Incorporated Landlords to Pay More Tax

Incorporated Landlords to Pay More Tax

Hannah McCartan
26th January 2018

From this month, a loophole that allowed landlords who had incorporated their portfolios to avoid tax will be eliminated.

The discrepancy came in between how much tax an incorporated landlord would pay against an individual landlord.

Currently, individuals who own second or subsequent properties – for buy-to-let purposes or otherwise – pay 40 per cent capital gains tax (CGT) on the total the property appreciated when they come to sell it. Companies, on the other hand, have been allowed to deduct the amount of appreciation that was due to inflation – meaning they would pay less tax.

In Practice

The BBC gives this example of how incorporated landlords have benefited in the past:

If a flat was purchased for £100,000 for the purposes of letting out, and was 10 years later sold at £200,000, the individual who owned it would have to pay £40,000 CGT (40 per cent of the £100,000 profit).

However, if a company purchased the same property for £100,000 and inflation had been at three per cent for that 10-year period, inflation would have accounted for £34,000 of that price rise.

Then the company would only pay 40 per cent CGT on the rest of the rise – so it would be 40 per cent on the remaining £66,000 price rise. Therefore,  the CGT would be £26,400 rather than £40,000.

In the past 18 months. many landlords have incorporated their portfolios to avoid paying extra tax on the interest elements of their buy-to-let mortgages.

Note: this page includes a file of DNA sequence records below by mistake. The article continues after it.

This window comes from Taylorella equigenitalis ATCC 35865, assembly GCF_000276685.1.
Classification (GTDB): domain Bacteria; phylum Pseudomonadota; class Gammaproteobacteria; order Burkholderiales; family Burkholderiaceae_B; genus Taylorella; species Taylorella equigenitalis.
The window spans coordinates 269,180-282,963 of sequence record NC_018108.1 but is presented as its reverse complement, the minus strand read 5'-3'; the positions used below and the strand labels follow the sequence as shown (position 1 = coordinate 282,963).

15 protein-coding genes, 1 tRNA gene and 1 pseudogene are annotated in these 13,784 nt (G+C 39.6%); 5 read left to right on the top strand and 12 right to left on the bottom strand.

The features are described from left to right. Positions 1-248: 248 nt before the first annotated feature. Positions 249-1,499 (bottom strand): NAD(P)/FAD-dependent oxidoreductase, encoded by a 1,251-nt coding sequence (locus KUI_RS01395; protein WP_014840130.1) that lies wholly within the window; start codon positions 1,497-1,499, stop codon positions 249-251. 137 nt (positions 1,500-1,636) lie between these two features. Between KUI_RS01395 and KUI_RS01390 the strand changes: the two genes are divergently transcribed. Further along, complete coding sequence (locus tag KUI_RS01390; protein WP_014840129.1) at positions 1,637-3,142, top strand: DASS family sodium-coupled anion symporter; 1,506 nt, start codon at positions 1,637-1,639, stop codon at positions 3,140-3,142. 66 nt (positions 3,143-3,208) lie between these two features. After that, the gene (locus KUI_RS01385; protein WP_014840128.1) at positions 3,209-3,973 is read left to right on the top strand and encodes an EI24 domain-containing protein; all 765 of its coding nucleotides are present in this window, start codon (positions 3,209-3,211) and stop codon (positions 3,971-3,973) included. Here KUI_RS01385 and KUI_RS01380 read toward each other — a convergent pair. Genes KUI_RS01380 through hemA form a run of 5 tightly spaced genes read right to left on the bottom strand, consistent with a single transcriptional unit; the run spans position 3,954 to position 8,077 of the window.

“Hidden in the small print”

The changes that come into effect in January 2018 will only apply to gains made on property from this date onwards.

Hannah McCartan, MD McCartan Lettings, Swansea, comments “This change, which was hidden in the small print of the Autumn Budget 2017, is a stark reminder to all Landlords in Swansea that it is essential to get and invest in professional financial advice when it comes to the UK property market.

Changes like this can cost landlords hundreds, sometimes thousands, of pounds in unforeseen tax bills and are not widely publicised.”

If you are considering investing in property in Swansea, give McCartan Lettings a call on 01792 430100 for a free market analysis. We can also give recommendations to professional services  such as accountants and mortgage advisors to help you along the way.

Sources: BBC / Letting Agent Today

Related: Should Swansea Landlords Incorporate their Property Portfolio? / Planning to Invest in Swansea?

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